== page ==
Leoon Bridges - Good Time

Leon Bridges
Good Thing

There is always this pull for a musician to recreate whatever made them popular in the first place. You don't want them to change because you feel in love with their sound when you first heard it. That is what we are running into quite a bit with this new album from Leon Bridges, a man ready to change but an audience that maybe isn't quite ready to move on. The Texas soul singer has warmed heart and expanded doo-wop boundaries making the genre suddenly feel new and vibrant again. His last album Coming Home hit that perfect balance of being reverential of the past but still trying to make music for the future. This follow up Good Thing however doesn't quite hit the same notes. On this album Bridges pushes for jazzier, more jam band songs that don't cut like his previous tracks. This record far more than the last feels like a stretch out, reaching for a new kind of sound that doesn't keep Bridges stuck in a doo wop loop. "Beyond" is a great example of this because in the moments where he slips into his old style, like in the verses, it really soars, but when He pulls in this delivery that is almost to high for him to sing, it ends up kind of falling flat. "Forgive You" has a similar outcome, and it feels like Bridges is just barely dipping his toe into something new with a healthy amount of fear around the whole endeavor. It's not like He doesn't buy in to this new sound, He just seems to keep one foot on each side of the fence.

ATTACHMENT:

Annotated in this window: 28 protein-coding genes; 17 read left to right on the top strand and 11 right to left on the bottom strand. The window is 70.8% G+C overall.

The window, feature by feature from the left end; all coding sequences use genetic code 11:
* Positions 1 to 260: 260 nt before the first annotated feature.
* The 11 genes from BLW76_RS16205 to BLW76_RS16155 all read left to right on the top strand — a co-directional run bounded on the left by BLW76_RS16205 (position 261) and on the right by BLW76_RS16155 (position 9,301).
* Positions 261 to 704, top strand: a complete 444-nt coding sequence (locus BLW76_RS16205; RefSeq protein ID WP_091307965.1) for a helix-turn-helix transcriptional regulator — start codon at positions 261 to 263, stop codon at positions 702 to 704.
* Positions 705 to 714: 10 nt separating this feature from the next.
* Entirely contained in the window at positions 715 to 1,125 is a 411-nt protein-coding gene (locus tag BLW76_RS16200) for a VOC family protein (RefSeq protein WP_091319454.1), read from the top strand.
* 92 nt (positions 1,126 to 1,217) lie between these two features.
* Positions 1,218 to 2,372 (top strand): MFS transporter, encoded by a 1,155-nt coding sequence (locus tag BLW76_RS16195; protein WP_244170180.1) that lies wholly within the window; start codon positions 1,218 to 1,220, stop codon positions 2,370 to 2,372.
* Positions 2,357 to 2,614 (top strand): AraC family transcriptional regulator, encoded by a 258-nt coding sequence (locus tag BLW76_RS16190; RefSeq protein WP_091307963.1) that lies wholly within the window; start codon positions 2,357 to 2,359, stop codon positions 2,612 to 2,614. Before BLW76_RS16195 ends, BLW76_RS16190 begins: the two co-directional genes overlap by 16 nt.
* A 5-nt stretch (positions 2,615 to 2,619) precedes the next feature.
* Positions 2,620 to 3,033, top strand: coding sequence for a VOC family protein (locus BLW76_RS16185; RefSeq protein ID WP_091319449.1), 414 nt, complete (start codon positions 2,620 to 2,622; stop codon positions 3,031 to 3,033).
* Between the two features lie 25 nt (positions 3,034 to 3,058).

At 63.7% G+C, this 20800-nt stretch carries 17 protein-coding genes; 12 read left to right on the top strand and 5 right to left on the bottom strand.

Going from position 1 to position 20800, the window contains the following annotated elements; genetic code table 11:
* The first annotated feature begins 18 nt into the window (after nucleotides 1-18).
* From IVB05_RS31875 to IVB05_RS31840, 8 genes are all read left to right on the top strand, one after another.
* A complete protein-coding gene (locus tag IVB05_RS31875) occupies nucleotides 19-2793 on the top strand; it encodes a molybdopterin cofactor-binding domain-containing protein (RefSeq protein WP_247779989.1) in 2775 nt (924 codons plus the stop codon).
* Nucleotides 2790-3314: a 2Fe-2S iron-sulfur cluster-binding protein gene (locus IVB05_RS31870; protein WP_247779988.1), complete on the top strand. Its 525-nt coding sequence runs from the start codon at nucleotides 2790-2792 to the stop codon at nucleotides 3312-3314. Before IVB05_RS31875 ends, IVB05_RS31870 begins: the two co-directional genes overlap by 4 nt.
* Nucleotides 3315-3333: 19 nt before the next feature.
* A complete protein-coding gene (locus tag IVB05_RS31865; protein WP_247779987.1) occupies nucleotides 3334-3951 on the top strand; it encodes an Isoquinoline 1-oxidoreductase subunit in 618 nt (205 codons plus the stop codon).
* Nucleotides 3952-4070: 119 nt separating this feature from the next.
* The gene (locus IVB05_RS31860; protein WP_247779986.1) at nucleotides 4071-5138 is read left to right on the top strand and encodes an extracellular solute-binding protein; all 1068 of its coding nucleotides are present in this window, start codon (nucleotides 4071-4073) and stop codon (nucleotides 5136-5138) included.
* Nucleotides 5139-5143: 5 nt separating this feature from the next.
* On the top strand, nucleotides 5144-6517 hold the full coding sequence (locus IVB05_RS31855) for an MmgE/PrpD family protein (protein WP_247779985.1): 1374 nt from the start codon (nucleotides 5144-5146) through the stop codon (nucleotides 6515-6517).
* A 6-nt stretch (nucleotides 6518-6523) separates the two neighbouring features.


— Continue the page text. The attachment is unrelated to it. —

The thing that makes this album still work though is Leon's stellar fucking voice. Songs like "You Don't Know" which pull Leon into the eighties feel pretty damn clunky, but it is always his vocal that keeps you hanging in there. You'll notice throughout the record that it feels like "real love" that Bridges is singing about. On "Mrs." he presents the love of a real man for his "mrs." devoid of the platitudes and sideways comments that we tend to get in music from 2018. The album closes on "Georgia to Texas" the story of Leon's family moving from Atlanta to Texas, but its sort of a jazz mess stumbling around until it finally reaches it's anticlimactic end. When I first heard this record I really didn't like it, but a few times through brings a new amount of appreciation for what Bridges is trying to do. The album is not bad, but it has enough tracks to make you scratch your head and wonder what could have been. Hopefully next time around Leon Bridges stops straddling the fence and goes one way or another, because this middle ground just does not suit him.

7.0 out of 10


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